Question about Isuzu Pickup
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Posted on Jan 02, 2017
SOURCE: my isuzu dmax 4x4 manual
If the tech 2 device is indicating the code for 4wd module then it has to be replaced.Get the module and its connections checked before going to replace the module.If the module connections are getting short or loose then getting the connections repaired solves the problem.But most probably when it shows module problem,the module has to be replaced.The actual testing procedure is as follows:---
If you have an ODBII code reader, you can check if there are any codes stored in the ECU. There is also a diagnostics mode you can go into for transfer case issues:
1. Warm up the engine. Turn it off.
2. Turn the ignition switch on and off at least twice, then turn the ignition switch to off.
3. Shift into park.
4. Turn the 4WD selector to Auto.
5. Turn the ignition switch to on. Do not start engine.
6. Is the 4WD warning lamp on? Continue if no.
7. Shift into reverse.
8. Turn the 4WD selector to 2WD, Auto, 2WD.
9. Shift into drive.
10. Turn the 4WD selector to 4H, Auto, 4H.
11. Shift into neutral.
12. Turn the 4WD selector to Auto.
13. Shift into park.
14. The 4WD indicator light will come on for 2.5 seconds, then go out. It will then flash a series of times to represent a one or two digit code, with half-second delays within a number and 1 second delay between numbers. e.g. to represent the code 23, it will flash twice with 0.5 seconds between flashes, wait a second, then flash three times with 0.5 seconds between them.Get it rechecked again by disconnecting the 4wd module and reconnecting again,. --------------------Thank you.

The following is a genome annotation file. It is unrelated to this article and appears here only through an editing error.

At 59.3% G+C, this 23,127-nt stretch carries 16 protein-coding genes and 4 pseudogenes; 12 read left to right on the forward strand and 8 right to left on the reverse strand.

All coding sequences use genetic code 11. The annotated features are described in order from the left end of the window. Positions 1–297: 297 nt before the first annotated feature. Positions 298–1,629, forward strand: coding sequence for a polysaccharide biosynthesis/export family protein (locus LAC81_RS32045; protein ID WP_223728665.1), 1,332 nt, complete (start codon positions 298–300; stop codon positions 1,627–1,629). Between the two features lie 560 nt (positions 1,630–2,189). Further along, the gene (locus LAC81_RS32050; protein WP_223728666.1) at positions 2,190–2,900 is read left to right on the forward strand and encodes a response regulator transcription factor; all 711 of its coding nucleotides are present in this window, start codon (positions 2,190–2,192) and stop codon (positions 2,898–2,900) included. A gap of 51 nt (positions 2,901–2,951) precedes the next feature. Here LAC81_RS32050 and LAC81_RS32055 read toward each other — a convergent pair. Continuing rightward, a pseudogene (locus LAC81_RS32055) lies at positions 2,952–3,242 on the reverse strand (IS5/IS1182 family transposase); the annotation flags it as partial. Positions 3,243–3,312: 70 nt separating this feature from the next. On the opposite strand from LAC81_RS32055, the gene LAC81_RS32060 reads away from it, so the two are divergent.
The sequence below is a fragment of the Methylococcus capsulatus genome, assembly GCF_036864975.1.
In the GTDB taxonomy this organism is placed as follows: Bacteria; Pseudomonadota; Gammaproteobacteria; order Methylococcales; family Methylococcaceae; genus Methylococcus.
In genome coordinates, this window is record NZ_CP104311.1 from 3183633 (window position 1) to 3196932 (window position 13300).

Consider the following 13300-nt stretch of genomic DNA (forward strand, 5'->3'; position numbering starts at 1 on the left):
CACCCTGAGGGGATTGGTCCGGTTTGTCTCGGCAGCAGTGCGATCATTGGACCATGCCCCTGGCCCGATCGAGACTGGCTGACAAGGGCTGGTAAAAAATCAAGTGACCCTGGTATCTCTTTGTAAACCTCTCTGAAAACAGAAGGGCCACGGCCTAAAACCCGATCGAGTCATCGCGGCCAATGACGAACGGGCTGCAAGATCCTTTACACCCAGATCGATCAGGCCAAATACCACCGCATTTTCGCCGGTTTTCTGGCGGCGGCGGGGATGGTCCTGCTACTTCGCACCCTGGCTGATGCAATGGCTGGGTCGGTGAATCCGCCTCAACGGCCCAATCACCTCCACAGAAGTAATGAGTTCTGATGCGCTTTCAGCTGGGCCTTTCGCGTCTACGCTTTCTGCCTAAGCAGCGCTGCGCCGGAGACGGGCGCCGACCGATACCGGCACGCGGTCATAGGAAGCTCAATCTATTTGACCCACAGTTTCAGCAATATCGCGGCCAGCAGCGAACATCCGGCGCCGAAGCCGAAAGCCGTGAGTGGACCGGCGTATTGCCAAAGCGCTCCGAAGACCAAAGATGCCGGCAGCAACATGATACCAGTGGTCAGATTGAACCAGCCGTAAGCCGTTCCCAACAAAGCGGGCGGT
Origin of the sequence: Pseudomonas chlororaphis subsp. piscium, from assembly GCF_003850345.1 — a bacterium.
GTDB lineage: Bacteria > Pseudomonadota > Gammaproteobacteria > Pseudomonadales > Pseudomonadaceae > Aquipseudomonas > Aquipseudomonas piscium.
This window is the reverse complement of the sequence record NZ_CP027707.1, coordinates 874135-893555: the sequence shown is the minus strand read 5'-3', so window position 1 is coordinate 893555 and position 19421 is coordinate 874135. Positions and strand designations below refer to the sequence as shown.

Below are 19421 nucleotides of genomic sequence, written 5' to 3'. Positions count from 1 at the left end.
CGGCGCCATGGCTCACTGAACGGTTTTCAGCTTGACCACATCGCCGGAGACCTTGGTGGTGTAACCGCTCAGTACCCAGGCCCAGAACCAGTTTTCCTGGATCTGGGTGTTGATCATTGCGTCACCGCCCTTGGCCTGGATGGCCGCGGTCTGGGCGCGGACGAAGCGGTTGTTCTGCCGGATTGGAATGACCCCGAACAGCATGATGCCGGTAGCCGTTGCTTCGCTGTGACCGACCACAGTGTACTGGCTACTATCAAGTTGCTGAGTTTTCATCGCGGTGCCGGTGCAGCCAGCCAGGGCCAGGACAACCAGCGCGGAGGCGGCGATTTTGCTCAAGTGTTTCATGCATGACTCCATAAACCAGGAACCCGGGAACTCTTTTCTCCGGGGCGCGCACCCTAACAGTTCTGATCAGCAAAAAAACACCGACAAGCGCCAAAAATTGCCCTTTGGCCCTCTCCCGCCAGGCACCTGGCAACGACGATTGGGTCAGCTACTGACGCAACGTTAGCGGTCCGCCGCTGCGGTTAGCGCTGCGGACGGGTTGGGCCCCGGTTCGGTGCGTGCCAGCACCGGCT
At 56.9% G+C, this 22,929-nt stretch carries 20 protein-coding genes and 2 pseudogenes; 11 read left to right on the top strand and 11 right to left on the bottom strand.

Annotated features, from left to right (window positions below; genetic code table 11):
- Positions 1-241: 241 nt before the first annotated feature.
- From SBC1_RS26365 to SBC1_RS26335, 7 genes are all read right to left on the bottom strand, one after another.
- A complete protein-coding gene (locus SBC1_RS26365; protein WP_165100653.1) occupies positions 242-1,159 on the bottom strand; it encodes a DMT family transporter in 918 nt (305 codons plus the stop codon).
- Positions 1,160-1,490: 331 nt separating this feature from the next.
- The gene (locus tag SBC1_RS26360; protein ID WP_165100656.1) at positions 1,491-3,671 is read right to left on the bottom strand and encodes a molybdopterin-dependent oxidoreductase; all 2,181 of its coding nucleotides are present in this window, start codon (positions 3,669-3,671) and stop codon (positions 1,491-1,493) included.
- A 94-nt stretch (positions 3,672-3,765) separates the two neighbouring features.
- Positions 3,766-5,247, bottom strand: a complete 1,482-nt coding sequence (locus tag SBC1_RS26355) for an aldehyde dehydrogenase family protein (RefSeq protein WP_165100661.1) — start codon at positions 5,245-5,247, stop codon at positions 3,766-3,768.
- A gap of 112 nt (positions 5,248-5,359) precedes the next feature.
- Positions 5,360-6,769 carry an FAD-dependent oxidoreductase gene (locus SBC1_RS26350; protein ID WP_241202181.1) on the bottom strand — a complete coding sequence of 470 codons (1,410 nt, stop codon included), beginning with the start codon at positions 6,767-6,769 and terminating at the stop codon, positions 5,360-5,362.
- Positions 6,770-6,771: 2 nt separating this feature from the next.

Posted on Jan 24, 2011
SOURCE: my isuzu dmax oil pan
In order for that dent to have any real effect upon oil delivery, the dent would need to be perfectly flat up against the oil pump pickup. Chances are it isn't. The pickup in most pans is located a bit above the pan bottom to lessen the chance of ingesting any contaminants (sand, grit, hard carbon etc). With the clearance diminished, chances of that are greater.
While only oil pressure is measured, volume is also important. With the pan that close to the pickup, pressure probably won't be a problem but you may loose some volume (impossible to tell how much).
When I put together a fresh engine, I like to see pressure of about 40psi or better. As an engine wears, engineers claim that anything above 15psi is OK...I use a higher number of 25psi (at idle) as a minimum "safe" limit. Anything below that, you know you have a problem and it's wise to find it early and fix it. (Pumps rarely fail...most low pressure problems can be traced to engine bearing wear, resulting in bleed off past the bearings)
As for your pan: If the pan is bent, and you have it off the engine, why not hammer the bend out a little? or, better yet, get another pan from a scrapyard and replace it entirely?
If you have not removed it, there's no real way of measuring and what you are seeing may not be the whole story...pickup clearance may be greater elsewhere. In that case, just continue doing regular service and save pan replacement for a day when you have time to do it.
Posted on Mar 30, 2011
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